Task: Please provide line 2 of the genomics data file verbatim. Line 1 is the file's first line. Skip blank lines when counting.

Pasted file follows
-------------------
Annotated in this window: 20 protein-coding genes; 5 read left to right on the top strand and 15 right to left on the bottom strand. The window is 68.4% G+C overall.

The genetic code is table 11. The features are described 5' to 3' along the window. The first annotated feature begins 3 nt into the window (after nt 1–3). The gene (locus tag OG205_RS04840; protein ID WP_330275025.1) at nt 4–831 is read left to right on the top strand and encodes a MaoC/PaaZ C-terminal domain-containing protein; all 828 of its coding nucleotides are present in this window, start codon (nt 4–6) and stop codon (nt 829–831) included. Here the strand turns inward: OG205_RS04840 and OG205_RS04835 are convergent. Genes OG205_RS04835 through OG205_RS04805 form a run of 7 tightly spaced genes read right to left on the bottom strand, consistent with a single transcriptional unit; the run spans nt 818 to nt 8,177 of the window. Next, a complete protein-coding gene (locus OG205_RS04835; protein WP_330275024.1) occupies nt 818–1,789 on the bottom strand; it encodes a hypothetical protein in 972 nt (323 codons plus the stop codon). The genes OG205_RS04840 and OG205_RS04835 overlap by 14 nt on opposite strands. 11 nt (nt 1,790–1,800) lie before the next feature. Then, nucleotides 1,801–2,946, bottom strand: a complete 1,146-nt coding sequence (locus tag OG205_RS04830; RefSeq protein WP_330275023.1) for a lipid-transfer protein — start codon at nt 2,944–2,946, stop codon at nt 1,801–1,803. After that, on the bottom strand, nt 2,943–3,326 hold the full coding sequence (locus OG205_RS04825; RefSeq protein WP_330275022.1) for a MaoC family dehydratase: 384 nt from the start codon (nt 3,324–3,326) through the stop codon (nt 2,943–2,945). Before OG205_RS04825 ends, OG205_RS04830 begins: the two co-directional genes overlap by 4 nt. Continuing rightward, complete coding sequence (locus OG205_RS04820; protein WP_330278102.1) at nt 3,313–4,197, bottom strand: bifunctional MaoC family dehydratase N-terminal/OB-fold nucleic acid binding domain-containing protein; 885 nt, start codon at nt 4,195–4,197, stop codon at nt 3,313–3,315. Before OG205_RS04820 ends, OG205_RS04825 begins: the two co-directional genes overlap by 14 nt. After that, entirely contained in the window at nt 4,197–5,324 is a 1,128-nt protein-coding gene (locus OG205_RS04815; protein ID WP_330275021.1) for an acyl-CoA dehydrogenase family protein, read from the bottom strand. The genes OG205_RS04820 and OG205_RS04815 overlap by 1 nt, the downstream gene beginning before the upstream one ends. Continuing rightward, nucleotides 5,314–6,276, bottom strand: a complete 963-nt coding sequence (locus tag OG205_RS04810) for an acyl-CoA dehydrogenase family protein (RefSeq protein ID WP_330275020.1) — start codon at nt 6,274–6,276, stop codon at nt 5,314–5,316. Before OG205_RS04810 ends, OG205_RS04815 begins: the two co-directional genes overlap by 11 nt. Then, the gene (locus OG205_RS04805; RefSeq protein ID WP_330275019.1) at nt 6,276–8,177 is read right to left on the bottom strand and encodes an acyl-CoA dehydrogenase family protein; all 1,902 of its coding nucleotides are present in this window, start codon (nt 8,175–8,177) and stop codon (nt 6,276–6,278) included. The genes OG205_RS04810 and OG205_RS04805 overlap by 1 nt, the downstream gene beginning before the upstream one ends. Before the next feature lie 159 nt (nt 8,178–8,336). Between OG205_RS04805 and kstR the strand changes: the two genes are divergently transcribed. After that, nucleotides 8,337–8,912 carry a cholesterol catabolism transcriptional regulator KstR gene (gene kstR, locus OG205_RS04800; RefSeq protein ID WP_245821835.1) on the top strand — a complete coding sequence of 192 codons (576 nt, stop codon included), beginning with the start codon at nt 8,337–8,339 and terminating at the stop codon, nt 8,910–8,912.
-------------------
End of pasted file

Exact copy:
The genetic code is table 11. The features are described 5' to 3' along the window. The first annotated feature begins 3 nt into the window (after nt 1–3). The gene (locus tag OG205_RS04840; protein ID WP_330275025.1) at nt 4–831 is read left to right on the top strand and encodes a MaoC/PaaZ C-terminal domain-containing protein; all 828 of its coding nucleotides are present in this window, start codon (nt 4–6) and stop codon (nt 829–831) included. Here the strand turns inward: OG205_RS04840 and OG205_RS04835 are convergent. Genes OG205_RS04835 through OG205_RS04805 form a run of 7 tightly spaced genes read right to left on the bottom strand, consistent with a single transcriptional unit; the run spans nt 818 to nt 8,177 of the window. Next, a complete protein-coding gene (locus OG205_RS04835; protein WP_330275024.1) occupies nt 818–1,789 on the bottom strand; it encodes a hypothetical protein in 972 nt (323 codons plus the stop codon). The genes OG205_RS04840 and OG205_RS04835 overlap by 14 nt on opposite strands. 11 nt (nt 1,790–1,800) lie before the next feature. Then, nucleotides 1,801–2,946, bottom strand: a complete 1,146-nt coding sequence (locus tag OG205_RS04830; RefSeq protein WP_330275023.1) for a lipid-transfer protein — start codon at nt 2,944–2,946, stop codon at nt 1,801–1,803. After that, on the bottom strand, nt 2,943–3,326 hold the full coding sequence (locus OG205_RS04825; RefSeq protein WP_330275022.1) for a MaoC family dehydratase: 384 nt from the start codon (nt 3,324–3,326) through the stop codon (nt 2,943–2,945). Before OG205_RS04825 ends, OG205_RS04830 begins: the two co-directional genes overlap by 4 nt. Continuing rightward, complete coding sequence (locus OG205_RS04820; protein WP_330278102.1) at nt 3,313–4,197, bottom strand: bifunctional MaoC family dehydratase N-terminal/OB-fold nucleic acid binding domain-containing protein; 885 nt, start codon at nt 4,195–4,197, stop codon at nt 3,313–3,315. Before OG205_RS04820 ends, OG205_RS04825 begins: the two co-directional genes overlap by 14 nt. After that, entirely contained in the window at nt 4,197–5,324 is a 1,128-nt protein-coding gene (locus OG205_RS04815; protein ID WP_330275021.1) for an acyl-CoA dehydrogenase family protein, read from the bottom strand. The genes OG205_RS04820 and OG205_RS04815 overlap by 1 nt, the downstream gene beginning before the upstream one ends. Continuing rightward, nucleotides 5,314–6,276, bottom strand: a complete 963-nt coding sequence (locus tag OG205_RS04810) for an acyl-CoA dehydrogenase family protein (RefSeq protein ID WP_330275020.1) — start codon at nt 6,274–6,276, stop codon at nt 5,314–5,316. Before OG205_RS04810 ends, OG205_RS04815 begins: the two co-directional genes overlap by 11 nt. Then, the gene (locus OG205_RS04805; RefSeq protein ID WP_330275019.1) at nt 6,276–8,177 is read right to left on the bottom strand and encodes an acyl-CoA dehydrogenase family protein; all 1,902 of its coding nucleotides are present in this window, start codon (nt 8,175–8,177) and stop codon (nt 6,276–6,278) included. The genes OG205_RS04810 and OG205_RS04805 overlap by 1 nt, the downstream gene beginning before the upstream one ends. Before the next feature lie 159 nt (nt 8,178–8,336). Between OG205_RS04805 and kstR the strand changes: the two genes are divergently transcribed. After that, nucleotides 8,337–8,912 carry a cholesterol catabolism transcriptional regulator KstR gene (gene kstR, locus OG205_RS04800; RefSeq protein ID WP_245821835.1) on the top strand — a complete coding sequence of 192 codons (576 nt, stop codon included), beginning with the start codon at nt 8,337–8,339 and terminating at the stop codon, nt 8,910–8,912.